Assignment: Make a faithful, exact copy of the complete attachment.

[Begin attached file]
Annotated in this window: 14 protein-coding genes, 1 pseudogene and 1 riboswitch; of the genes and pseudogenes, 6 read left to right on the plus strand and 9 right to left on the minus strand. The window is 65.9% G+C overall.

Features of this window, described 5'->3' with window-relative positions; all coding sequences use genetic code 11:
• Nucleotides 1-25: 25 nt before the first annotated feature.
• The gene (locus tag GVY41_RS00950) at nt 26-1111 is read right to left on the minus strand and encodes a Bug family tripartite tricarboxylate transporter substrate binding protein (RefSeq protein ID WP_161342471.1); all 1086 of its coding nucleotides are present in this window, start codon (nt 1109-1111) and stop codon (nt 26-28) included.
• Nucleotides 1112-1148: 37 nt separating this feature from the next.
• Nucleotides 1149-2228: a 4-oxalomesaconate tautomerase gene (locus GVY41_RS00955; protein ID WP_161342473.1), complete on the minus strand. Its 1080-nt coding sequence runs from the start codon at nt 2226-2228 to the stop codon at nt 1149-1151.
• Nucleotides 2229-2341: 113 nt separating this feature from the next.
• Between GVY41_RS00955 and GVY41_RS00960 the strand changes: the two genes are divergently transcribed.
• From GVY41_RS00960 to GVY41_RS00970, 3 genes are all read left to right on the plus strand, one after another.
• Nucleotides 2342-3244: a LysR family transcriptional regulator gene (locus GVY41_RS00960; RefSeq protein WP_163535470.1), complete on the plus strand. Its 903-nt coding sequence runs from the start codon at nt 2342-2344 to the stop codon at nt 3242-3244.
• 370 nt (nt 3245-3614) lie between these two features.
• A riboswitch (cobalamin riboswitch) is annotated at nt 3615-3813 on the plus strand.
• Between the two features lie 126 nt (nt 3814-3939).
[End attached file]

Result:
Annotated in this window: 14 protein-coding genes, 1 pseudogene and 1 riboswitch; of the genes and pseudogenes, 6 read left to right on the plus strand and 9 right to left on the minus strand. The window is 65.9% G+C overall.

Features of this window, described 5'->3' with window-relative positions; all coding sequences use genetic code 11:
• Nucleotides 1-25: 25 nt before the first annotated feature.
• The gene (locus tag GVY41_RS00950) at nt 26-1111 is read right to left on the minus strand and encodes a Bug family tripartite tricarboxylate transporter substrate binding protein (RefSeq protein ID WP_161342471.1); all 1086 of its coding nucleotides are present in this window, start codon (nt 1109-1111) and stop codon (nt 26-28) included.
• Nucleotides 1112-1148: 37 nt separating this feature from the next.
• Nucleotides 1149-2228: a 4-oxalomesaconate tautomerase gene (locus GVY41_RS00955; protein ID WP_161342473.1), complete on the minus strand. Its 1080-nt coding sequence runs from the start codon at nt 2226-2228 to the stop codon at nt 1149-1151.
• Nucleotides 2229-2341: 113 nt separating this feature from the next.
• Between GVY41_RS00955 and GVY41_RS00960 the strand changes: the two genes are divergently transcribed.
• From GVY41_RS00960 to GVY41_RS00970, 3 genes are all read left to right on the plus strand, one after another.
• Nucleotides 2342-3244: a LysR family transcriptional regulator gene (locus GVY41_RS00960; RefSeq protein WP_163535470.1), complete on the plus strand. Its 903-nt coding sequence runs from the start codon at nt 2342-2344 to the stop codon at nt 3242-3244.
• 370 nt (nt 3245-3614) lie between these two features.
• A riboswitch (cobalamin riboswitch) is annotated at nt 3615-3813 on the plus strand.
• Between the two features lie 126 nt (nt 3814-3939).